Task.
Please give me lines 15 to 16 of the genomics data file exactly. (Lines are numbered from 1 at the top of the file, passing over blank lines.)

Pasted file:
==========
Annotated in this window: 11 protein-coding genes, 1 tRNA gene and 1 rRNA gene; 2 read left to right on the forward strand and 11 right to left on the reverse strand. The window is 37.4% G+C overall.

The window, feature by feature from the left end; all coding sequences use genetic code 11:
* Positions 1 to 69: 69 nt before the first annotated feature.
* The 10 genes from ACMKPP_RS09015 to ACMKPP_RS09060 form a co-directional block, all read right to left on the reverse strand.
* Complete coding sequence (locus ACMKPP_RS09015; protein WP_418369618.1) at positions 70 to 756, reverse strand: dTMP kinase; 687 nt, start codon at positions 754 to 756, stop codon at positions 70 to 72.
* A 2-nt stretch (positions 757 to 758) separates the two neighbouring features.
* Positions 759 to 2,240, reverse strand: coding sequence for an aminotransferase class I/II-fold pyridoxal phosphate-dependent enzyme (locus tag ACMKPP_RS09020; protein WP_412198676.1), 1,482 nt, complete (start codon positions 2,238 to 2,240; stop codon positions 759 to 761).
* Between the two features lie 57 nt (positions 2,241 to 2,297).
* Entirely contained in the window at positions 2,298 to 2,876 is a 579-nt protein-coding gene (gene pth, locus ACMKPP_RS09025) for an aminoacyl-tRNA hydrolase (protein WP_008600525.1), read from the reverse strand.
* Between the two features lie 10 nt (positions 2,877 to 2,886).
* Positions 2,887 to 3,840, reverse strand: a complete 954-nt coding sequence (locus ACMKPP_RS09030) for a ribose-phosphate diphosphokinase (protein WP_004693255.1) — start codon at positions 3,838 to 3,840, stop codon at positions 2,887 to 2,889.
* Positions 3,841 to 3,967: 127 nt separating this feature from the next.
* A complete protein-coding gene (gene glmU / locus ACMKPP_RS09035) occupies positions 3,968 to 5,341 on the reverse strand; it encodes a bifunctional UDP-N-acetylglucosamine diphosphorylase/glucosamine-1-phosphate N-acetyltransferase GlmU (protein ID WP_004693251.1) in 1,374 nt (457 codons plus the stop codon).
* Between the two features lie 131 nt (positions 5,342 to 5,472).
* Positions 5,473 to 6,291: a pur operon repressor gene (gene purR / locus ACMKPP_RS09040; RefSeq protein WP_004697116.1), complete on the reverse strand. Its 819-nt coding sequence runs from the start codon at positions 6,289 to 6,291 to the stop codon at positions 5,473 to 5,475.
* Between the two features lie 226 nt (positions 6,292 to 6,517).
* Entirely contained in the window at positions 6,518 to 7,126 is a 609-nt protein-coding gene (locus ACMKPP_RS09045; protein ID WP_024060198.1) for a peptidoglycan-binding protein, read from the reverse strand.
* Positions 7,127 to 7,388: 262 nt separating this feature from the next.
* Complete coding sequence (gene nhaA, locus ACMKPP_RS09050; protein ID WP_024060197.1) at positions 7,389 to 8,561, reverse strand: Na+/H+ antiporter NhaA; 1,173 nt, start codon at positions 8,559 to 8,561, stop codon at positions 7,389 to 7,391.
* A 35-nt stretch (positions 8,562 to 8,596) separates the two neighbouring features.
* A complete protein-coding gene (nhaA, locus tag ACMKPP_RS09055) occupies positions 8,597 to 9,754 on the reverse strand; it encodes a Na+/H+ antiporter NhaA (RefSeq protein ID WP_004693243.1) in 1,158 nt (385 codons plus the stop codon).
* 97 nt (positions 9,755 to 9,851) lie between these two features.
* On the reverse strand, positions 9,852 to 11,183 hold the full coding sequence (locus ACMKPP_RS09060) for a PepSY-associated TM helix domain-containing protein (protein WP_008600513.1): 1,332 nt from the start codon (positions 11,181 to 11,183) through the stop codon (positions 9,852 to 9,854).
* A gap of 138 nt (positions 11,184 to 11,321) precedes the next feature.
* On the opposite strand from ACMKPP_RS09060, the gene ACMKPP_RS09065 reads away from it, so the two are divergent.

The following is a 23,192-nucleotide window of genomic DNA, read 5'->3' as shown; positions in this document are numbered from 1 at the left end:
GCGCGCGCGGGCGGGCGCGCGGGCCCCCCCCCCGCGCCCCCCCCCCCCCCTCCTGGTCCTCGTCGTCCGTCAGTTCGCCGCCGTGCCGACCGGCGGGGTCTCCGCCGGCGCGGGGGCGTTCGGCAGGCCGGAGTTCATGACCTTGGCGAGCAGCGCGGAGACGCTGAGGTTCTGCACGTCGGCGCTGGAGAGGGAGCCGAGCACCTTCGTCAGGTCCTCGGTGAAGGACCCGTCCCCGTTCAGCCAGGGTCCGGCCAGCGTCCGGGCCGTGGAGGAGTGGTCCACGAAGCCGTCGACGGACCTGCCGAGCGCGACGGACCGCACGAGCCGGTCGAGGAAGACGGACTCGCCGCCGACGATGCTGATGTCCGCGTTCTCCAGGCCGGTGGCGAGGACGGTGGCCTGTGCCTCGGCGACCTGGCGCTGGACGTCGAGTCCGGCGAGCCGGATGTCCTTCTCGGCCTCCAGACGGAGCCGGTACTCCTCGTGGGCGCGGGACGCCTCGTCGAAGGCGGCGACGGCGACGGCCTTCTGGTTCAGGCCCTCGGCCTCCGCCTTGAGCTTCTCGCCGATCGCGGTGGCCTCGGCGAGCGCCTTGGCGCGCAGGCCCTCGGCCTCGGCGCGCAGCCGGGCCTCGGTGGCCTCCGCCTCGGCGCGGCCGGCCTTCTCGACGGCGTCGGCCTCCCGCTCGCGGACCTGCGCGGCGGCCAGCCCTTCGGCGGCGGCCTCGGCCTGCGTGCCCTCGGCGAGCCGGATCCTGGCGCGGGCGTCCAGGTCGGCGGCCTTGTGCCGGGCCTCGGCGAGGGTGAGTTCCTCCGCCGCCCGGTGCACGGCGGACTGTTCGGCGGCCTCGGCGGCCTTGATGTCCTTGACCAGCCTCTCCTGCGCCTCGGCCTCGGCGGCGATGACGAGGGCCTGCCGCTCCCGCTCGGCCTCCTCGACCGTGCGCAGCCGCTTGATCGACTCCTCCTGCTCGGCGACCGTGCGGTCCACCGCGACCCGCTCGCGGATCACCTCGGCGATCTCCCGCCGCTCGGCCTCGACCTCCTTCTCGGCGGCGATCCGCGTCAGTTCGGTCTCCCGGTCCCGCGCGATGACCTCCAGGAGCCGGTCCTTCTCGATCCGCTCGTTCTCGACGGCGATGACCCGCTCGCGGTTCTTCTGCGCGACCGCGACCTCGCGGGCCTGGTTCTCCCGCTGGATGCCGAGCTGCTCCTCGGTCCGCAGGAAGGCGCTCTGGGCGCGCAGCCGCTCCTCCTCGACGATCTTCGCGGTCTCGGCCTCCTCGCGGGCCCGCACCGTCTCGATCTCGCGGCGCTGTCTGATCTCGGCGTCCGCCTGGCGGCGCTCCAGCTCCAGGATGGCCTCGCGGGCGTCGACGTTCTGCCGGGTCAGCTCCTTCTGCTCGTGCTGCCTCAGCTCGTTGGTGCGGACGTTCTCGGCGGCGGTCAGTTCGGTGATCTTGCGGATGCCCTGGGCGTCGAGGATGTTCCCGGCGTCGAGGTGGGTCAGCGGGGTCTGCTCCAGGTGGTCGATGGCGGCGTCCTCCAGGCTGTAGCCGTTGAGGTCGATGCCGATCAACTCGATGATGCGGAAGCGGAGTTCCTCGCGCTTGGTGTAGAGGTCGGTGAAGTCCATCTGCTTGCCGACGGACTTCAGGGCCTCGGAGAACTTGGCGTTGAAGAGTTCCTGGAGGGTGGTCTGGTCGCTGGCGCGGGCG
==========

* Positions 5,473 to 6,291: a pur operon repressor gene (gene purR / locus ACMKPP_RS09040; RefSeq protein WP_004697116.1), complete on the reverse strand. Its 819-nt coding sequence runs from the start codon at positions 6,289 to 6,291 to the stop codon at positions 5,473 to 5,475.
* Between the two features lie 226 nt (positions 6,292 to 6,517).